Lots to quibble with, in addition to what others have said. Why is MATZO the ultimate flatbread? Why is NTH an extraordinary power? How is NOSIR equivalent to ‘forget it’? In what sense is GONZOJOURNALISM an ancestor of social media?
      Is MICROS intended as an abbreviated form of microprocessors? Can’t say I’ve come across it.

  5. Dan says:

    LAT: I found it about as hard as any LAT puzzle since Patti Varol become editor.

    There were *so* many things I had never heard of (boss fight, pilotw Bush and O’Hare, Chicago-style hot dogs, La Croix brand, Air Sinai, Emma Roberts, Perfect Portions, Tasha Smith, “The Flight Attendant”, Jenny Han, and Boggle dice. (I’ve played Boggle many times, but don’t recall any dice. Or are “Boggle dice” what the cubes with letters on them are called?)

    I’d much rather puzzle out lots of misleading clues than have *so* many things I never heard of. So this was not my favorite puzzle by a long shot.

    But somehow managed to muddle through via the crossings, which didn’t come easy at all.

    My one concrete nit is the clue “Long-term investment accounts” for SAGAS, because I don’t see any connection between sagas and investment.

    • Think of the time invested in telling or writing, or listening or reading.

    • placematfan says:

      It’s a misdirect based on “account” being a synonym of “story”.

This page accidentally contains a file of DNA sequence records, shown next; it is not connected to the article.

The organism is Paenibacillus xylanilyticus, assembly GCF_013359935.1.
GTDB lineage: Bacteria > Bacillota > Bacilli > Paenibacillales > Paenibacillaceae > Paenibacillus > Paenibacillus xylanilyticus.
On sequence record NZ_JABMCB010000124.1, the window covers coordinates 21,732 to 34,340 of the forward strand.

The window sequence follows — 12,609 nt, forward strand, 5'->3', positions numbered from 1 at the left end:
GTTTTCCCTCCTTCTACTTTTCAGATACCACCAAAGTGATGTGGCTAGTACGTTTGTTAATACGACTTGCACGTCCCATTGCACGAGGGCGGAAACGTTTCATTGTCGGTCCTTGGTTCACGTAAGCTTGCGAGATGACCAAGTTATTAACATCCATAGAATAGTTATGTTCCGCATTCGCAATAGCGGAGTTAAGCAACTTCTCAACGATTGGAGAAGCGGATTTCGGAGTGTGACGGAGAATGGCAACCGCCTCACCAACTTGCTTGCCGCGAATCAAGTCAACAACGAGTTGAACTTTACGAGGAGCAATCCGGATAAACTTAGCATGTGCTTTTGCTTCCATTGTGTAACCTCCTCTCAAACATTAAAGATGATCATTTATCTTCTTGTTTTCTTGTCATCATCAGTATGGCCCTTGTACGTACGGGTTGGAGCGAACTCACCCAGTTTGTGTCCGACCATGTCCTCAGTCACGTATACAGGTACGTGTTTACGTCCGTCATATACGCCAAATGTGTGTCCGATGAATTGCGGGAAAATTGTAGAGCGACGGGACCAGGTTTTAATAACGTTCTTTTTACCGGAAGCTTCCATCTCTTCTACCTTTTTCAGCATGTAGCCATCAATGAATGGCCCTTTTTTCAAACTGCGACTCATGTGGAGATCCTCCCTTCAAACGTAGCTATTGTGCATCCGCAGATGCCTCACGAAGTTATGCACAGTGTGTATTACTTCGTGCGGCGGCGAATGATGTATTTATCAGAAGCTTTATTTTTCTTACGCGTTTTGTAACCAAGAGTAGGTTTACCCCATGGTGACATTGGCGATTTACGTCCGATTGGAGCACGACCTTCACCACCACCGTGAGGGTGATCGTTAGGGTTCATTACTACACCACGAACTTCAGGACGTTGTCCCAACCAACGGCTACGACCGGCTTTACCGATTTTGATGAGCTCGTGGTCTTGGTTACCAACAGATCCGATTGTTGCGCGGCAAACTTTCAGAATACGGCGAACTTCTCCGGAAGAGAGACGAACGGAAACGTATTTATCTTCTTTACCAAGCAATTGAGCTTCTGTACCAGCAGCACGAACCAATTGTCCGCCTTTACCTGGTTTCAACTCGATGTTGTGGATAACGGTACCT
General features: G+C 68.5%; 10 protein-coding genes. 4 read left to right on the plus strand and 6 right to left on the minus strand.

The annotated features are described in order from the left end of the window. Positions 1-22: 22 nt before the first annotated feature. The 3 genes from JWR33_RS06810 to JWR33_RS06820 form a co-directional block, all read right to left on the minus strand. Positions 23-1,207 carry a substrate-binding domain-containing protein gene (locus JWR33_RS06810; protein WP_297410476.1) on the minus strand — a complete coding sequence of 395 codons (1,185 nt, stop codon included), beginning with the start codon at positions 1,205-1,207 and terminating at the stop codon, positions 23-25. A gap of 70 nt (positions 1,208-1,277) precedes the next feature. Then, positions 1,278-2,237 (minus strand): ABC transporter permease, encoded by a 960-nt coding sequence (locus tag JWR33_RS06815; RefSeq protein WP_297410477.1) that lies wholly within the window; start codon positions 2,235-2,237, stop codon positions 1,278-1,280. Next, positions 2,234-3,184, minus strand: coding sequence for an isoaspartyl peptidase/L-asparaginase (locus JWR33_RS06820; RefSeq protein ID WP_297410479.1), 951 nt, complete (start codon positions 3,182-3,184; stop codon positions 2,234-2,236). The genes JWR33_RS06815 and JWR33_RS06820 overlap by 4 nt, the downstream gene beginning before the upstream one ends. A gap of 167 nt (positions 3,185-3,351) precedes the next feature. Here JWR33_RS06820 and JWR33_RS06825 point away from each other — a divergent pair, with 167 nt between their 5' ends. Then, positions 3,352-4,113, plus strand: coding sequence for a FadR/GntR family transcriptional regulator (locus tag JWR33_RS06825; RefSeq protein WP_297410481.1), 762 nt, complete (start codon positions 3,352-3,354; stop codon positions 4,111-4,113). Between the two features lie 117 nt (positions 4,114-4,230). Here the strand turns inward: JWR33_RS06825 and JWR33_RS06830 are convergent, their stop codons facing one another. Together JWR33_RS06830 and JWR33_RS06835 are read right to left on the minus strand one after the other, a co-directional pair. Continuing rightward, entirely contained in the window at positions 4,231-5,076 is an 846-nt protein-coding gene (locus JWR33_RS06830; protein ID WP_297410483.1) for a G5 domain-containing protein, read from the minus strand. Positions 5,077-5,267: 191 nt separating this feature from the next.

• marciem says:

      You invest your time in either writing or reading/watching sagas. That’s all I can think of . Sometimes hubs and I don’t much care for a show we’re watching, but feel like when we’re 3 episodes in we have an ‘investment’ either time or emotional, and continue watching anyways, hoping it gets better :) .

    • sanfranman59 says:

      Dan took the words right out of my keyboard. I whole-heartedly agree with Stella’s comment about 1-Across … “1-Across can set the tone for the whole puzzle”. It sure did here. BOSS FIGHT might as well have been Cyrillic characters as far as I’m concerned. I have no idea how I managed to complete this puzzle without cheating. Since I did, I guess I have to say it was fair, but hoo-whee, it sure seemed like pulling teeth!

      Once again, I’m in absolute awe of Stella’s solve time. I was nearly 15 minutes slower and more than 60% above my current 6-month median LAT Saturday solve time (which is about 16% higher than it was when Ms. Varol took the editorial reins in the LAT Crossword shop in April of last year).

    • Eric H says:

      It took me 17:15, which is a few minutes faster than my Saturday NYT average. (I can’t really say how that compares to other LAT Saturdays.)

      I’ve seen BOSS FIGHT in some other puzzle, but until I read Stella’s review, I didn’t remember it was a video gaming term. I guess we didn’t stick with “30 Rock’ long enough to see Elaine STRITCH.

      Everything was reasonably gettable from the crosses, which is OK for me.

  6. Gene says:

    STUMPER- a DINK is akin to a drop shot, in tennis.

  7. BarbaraK says:

    Anyone else try to put in chocolatier for 1A “Expert with a temper?” in NYT